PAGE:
I recently got an invitation to connect on LinkedIn, from a name I didn’t recognise. I clicked through to the profile and the penny dropped: this person works for a company where I applied for a job quite a long time ago. It all came back to me then: I spent hours jumping through the application hoops, but wasn’t even given the courtesy of a rejection letter.
Another, even worse example: our former landlord, probably the worst landlord we’ve ever had, invited my husband to connect on LinkedIn. The man who hid from phone calls and emails was suddenly coming over all chummy on a business networking site. What gives?
Of course, these kinds of LinkedIn invitation aren’t sent out personally. They happen when you allow LinkedIn to access all your email contacts and send out multiple invites on your behalf.
Imagine if This Is Your Life was actually about bringing together all the people you’ve encountered in your life, rather than about making half an hour of heartwarming telly. Well, LinkedIn’s automated invite system is a bit like that. It’s a computer program, so it’s not going to differentiate between valued business contacts, the person who unsuccessfully applied for a job five years ago and the former tenant you still owe money to. If you go through life treating everybody with courtesy, your crop of automatically generated LinkedIn invites might be welcome to everybody who receives one. But if your only contact with someone involved treating them badly, the chances are that your LinkedIn invite will just act as a reminder of that bad behaviour.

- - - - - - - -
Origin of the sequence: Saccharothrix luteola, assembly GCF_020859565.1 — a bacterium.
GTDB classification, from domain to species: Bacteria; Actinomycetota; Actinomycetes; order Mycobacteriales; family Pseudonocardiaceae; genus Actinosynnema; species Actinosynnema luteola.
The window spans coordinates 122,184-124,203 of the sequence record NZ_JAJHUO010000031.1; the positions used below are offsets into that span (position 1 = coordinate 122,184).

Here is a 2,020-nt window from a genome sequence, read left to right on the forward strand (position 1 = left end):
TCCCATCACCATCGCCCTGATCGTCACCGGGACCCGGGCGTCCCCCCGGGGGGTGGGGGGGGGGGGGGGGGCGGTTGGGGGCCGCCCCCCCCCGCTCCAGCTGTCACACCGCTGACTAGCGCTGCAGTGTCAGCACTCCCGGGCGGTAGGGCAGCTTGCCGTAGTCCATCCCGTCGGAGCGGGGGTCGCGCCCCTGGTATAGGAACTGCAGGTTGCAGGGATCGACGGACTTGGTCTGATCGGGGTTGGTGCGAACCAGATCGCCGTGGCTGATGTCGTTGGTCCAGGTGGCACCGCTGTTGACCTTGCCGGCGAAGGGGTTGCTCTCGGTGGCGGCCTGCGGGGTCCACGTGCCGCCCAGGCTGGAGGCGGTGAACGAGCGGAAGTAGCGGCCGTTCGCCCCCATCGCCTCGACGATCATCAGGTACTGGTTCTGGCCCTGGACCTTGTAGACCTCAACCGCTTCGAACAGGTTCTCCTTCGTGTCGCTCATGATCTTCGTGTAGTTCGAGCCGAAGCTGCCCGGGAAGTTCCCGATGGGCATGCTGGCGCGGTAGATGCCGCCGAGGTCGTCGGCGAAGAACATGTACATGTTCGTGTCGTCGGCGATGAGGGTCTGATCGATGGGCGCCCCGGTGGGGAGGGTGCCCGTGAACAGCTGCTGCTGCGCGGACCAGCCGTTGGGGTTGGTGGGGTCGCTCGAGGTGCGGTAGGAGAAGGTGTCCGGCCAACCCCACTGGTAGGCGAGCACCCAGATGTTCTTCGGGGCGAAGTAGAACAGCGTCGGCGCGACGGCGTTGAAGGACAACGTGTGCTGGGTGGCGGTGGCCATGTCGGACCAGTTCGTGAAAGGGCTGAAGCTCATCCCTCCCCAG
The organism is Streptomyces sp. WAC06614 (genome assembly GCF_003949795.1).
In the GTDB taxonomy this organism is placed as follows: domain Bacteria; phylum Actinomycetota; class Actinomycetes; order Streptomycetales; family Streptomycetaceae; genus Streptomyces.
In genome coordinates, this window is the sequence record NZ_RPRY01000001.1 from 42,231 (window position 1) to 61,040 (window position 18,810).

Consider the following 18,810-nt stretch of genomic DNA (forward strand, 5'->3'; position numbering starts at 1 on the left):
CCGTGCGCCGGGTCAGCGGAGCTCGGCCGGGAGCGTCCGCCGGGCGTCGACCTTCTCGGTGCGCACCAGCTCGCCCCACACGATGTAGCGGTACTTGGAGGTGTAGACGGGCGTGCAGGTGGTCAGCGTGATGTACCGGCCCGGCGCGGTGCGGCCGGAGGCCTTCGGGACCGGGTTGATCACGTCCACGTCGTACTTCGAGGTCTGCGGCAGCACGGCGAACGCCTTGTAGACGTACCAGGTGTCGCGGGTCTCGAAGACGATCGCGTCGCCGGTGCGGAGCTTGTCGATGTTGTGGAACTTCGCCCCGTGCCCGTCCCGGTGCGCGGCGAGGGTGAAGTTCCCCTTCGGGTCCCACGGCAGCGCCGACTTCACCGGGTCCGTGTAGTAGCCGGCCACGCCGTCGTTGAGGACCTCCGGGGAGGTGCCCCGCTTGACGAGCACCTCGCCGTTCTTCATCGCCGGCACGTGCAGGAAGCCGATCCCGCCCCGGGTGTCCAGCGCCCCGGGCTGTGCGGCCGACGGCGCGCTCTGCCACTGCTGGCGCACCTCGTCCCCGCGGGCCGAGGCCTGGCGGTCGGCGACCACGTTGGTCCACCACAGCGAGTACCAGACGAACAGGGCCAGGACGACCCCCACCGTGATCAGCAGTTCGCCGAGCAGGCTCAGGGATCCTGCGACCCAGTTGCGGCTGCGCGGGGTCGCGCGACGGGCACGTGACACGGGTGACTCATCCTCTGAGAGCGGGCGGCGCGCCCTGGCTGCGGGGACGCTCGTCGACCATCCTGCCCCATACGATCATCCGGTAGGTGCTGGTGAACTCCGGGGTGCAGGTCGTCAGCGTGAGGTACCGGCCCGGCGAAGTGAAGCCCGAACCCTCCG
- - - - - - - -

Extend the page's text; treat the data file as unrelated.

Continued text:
What can you do about that? First, try to avoid letting networking sites plunder your email contacts for connections. Otherwise you’ll be inviting your GP surgery to be your pal on Google Plus despite the fact that your only email contact involves terse requests for a repeat prescription.
Secondly, the bad behaviour of networking sites is a reminder to be aware of your own behaviour. Yes, the obsession with connecting everybody is annoying, but it’s a reflection of our connected world. When you treat someone badly, you don’t have the luxury of being able to assume you’ll never see them again. Sure, you can ignore that job applicant or leave that tenant with a broken boiler, but do so in the knowledge that they might be back in your life in the future. And if you’re clumsy-fingered or bad with technology, the invitation to reconnect will be coming from you.